This is the week that Americans from coast to coast cease their work-a-day activities and gather with friends and loved ones for "Thanksgiving." This is a time-honored ritual, observed by the overwhelming majority of the American population. What are the origins of this celebration and what meaning should it have for Americans today?
Thanksgiving is a combination of two long-standing traditions in Anglo-American civilization: the joyous harvest festival and the more somber declaration of a day of prayer or thanksgiving in the midst of some national crisis.
The origin of the present American Thanksgiving, at least spiritually and emotionally, harkens back to the 1621 observation of a thanksgiving and harvest celebration by the Plymouth settlers in Massachusetts.
These English Pilgrims left Plymouth, England on September 6, 1620 for the New World. After a little more than two months at sea, they landed in what is now Massachusetts. After signing the "Mayflower Compact" – the first document to introduce self-government to the New World – they disembarked to face the harsh New England winter.
Unprepared for the brutal and unforgiving environment they faced, half the settlers died before winter's end. However, with the help of Native Americans, they planted crops and reaped a sufficient harvest to carry them through the second winter in the New World. It was now clear they would not starve. So these seventeenth century Christian Pilgrims held a feast of thanksgiving to God for His beneficence and favor. The three-day celebration commenced on December 13, 1621 and included many of their Native American neighbors who had been so hospitable and helpful to their new European neighbors.
Pilgrim Edward Winslow drew the following portrait of this first Pilgrims' Thanksgiving:
Our harvest being gathered in, our Governor sent four men on Fouling [bird hunting] so that we might, after a special manner, rejoice together after we had gathered the first fruit of our labors. They four in one day killed as much foul as . . . served the company almost a week. . . . Many of the Indians [came] amongst us and . . . their greatest King, Massasoit, with some ninety men, whom for three days we entertained and feasted; and they went out and killed five deer, which they brought. . . . BY THE GOODNESS OF GOD WE ARE . . . FAR FROM WANT.
In 1777, in the midst of the American Revolution, the first "official" national Thanksgiving celebration was declared by the new nation that had declared its independence the year before. In October 1789, the head of the recently founded new Federal government, George Washington, issued the first presidential thanksgiving proclamation as a day for giving thanks to that "great and glorious Being who is the beneficent author of all the good that was, that is, or that will be. . . ."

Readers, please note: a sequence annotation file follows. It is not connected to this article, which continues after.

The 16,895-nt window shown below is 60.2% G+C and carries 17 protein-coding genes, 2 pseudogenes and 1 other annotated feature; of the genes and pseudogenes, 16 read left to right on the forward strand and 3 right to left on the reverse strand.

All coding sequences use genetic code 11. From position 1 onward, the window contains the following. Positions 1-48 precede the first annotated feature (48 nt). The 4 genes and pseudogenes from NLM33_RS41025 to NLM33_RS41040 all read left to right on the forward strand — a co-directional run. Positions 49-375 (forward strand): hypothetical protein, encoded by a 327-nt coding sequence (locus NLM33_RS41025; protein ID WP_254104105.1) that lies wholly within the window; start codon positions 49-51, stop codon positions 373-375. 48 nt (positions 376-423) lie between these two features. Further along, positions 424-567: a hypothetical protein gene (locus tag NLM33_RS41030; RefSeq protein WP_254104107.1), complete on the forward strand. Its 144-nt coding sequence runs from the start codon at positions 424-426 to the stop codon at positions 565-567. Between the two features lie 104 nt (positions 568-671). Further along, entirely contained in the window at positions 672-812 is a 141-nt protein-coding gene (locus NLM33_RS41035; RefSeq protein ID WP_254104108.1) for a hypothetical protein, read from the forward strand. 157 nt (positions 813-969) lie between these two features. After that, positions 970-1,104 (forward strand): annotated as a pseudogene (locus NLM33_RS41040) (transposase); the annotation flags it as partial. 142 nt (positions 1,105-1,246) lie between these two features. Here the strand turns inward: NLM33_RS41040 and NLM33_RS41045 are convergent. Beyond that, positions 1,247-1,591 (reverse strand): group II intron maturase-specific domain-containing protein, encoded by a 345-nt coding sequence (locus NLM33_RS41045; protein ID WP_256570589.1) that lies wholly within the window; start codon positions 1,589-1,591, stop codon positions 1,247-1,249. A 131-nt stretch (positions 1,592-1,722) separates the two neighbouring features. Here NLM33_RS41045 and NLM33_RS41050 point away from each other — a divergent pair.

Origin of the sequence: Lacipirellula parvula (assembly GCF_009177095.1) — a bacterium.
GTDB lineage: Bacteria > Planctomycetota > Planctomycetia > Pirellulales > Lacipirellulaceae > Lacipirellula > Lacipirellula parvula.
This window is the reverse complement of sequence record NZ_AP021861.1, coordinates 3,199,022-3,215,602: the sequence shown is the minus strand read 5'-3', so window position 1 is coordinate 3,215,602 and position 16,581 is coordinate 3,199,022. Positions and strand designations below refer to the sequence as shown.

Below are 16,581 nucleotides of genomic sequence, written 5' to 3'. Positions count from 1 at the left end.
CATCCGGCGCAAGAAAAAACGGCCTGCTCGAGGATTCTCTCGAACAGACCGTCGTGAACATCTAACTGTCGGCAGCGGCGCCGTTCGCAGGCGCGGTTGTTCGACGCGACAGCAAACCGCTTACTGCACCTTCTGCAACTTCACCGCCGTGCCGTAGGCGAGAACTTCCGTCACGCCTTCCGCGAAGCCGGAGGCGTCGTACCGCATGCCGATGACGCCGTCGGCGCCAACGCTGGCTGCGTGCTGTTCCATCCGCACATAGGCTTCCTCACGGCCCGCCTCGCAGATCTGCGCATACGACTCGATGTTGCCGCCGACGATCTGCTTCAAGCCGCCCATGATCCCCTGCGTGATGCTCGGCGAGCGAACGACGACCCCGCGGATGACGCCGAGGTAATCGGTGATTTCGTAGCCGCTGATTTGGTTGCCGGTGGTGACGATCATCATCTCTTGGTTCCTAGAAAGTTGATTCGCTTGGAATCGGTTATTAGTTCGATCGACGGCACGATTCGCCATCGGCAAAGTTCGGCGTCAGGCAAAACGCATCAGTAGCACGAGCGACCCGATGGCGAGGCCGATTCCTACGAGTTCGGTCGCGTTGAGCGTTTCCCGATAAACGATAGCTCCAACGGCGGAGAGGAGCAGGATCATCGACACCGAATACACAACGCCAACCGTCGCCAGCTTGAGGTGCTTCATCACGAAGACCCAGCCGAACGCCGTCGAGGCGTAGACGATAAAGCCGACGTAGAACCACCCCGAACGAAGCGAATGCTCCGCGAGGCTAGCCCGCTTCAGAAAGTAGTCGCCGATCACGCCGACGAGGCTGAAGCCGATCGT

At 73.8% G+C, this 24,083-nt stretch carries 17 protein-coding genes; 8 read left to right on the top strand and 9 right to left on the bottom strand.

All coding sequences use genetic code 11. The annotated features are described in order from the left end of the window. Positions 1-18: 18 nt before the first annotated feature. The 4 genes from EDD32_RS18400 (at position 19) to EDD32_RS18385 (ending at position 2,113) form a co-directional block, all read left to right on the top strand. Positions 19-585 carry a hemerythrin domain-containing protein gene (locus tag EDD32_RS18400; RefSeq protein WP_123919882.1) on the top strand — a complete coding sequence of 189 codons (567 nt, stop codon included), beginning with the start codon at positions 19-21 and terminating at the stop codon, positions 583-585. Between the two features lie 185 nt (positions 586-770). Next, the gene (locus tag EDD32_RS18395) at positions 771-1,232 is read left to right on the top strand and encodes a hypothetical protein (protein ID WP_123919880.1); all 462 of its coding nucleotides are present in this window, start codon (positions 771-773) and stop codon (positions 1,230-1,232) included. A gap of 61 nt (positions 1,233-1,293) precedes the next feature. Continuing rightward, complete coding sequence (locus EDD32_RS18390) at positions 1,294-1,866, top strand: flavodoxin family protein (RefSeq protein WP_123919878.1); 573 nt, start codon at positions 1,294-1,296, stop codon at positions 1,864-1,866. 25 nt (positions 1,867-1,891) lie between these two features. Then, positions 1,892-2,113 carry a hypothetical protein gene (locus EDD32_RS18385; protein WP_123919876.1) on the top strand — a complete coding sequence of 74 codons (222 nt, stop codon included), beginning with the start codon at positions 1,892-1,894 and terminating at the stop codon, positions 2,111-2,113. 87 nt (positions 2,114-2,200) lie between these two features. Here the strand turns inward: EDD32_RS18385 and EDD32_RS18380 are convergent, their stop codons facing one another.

President Washington went on to declare that Both Houses of Congress asked him "to recommend to the people of the United States a day of public thanksgiving and prayer, to be observed by acknowledging with grateful hearts the many and signal favors of Almighty God, especially by affording them an opportunity peaceably to establish a form of government for their safety and happiness. . . ."
President Abraham Lincoln was the second president closely identified with Thanksgiving. There had been repeated calls for a national Thanksgiving Day observance in the thirty years before the Civil War, and in 1863 President Lincoln declared a national Day of Thanksgiving. President Lincoln made his declaration in the darkest days of the Civil War, in the immediate aftermath of the Battle of Gettysburg (July 1-3, 1863) and just days after visiting the haunting, still battle scarred battlefield at Gettysburg where he had delivered the timeless Gettysburg address.
In 1941 as the war clouds of World War II gathered ominously over the land, Congress permanently established Thanksgiving on the fourth Thursday of each November as a national holiday.
Thanksgiving has been part of our national story from our Puritan forefathers onward. Clearly, even in the darkest of days, during the Revolution, the Civil War, and a long World War, American have felt the need to pause and thank their God for His blessings and to invoke His protection and watch-care over our nation.
As we look around us, most Americans, at least those who are religious, understand that God has blessed their nation in incomparable and manifest ways. And blessings, it must be remembered, are "blessings" because they are unearned and undeserved.
Thanksgiving has always been my favorite holiday. To me it is the most "American" of holidays because for whatever reason, God has blessed us as a nation in unique and wonderful ways. When one looks at American history, one cannot help but come to the conclusion that more than fortuitous circumstance has been at work – no one could be that "lucky." No, God has blessed us and protected us in unique ways, and Americans of religious faith should take the occasion to give thanks to God for His blessings and His bounty.
As a Christian, I encourage all fellow Christians to undertake a spiritual exercise this Thanksgiving holiday. The Apostle Paul commanded us as Christians to "in everything give thanks for this is the will of God in Christ Jesus concerning you" (1 Thess. 5:18). I promise you that when you start giving thanks to God for the blessings in your life, God will keep calling new blessings to mind, and you will find that there are so many more things to be thankful for than you imagined. As you are obedient to this apostolic commandment, God will create in you an even more grateful heart and the grateful heart is the contented and peaceful heart. So, this Thanksgiving, I pray His peace be with all of you. God bless!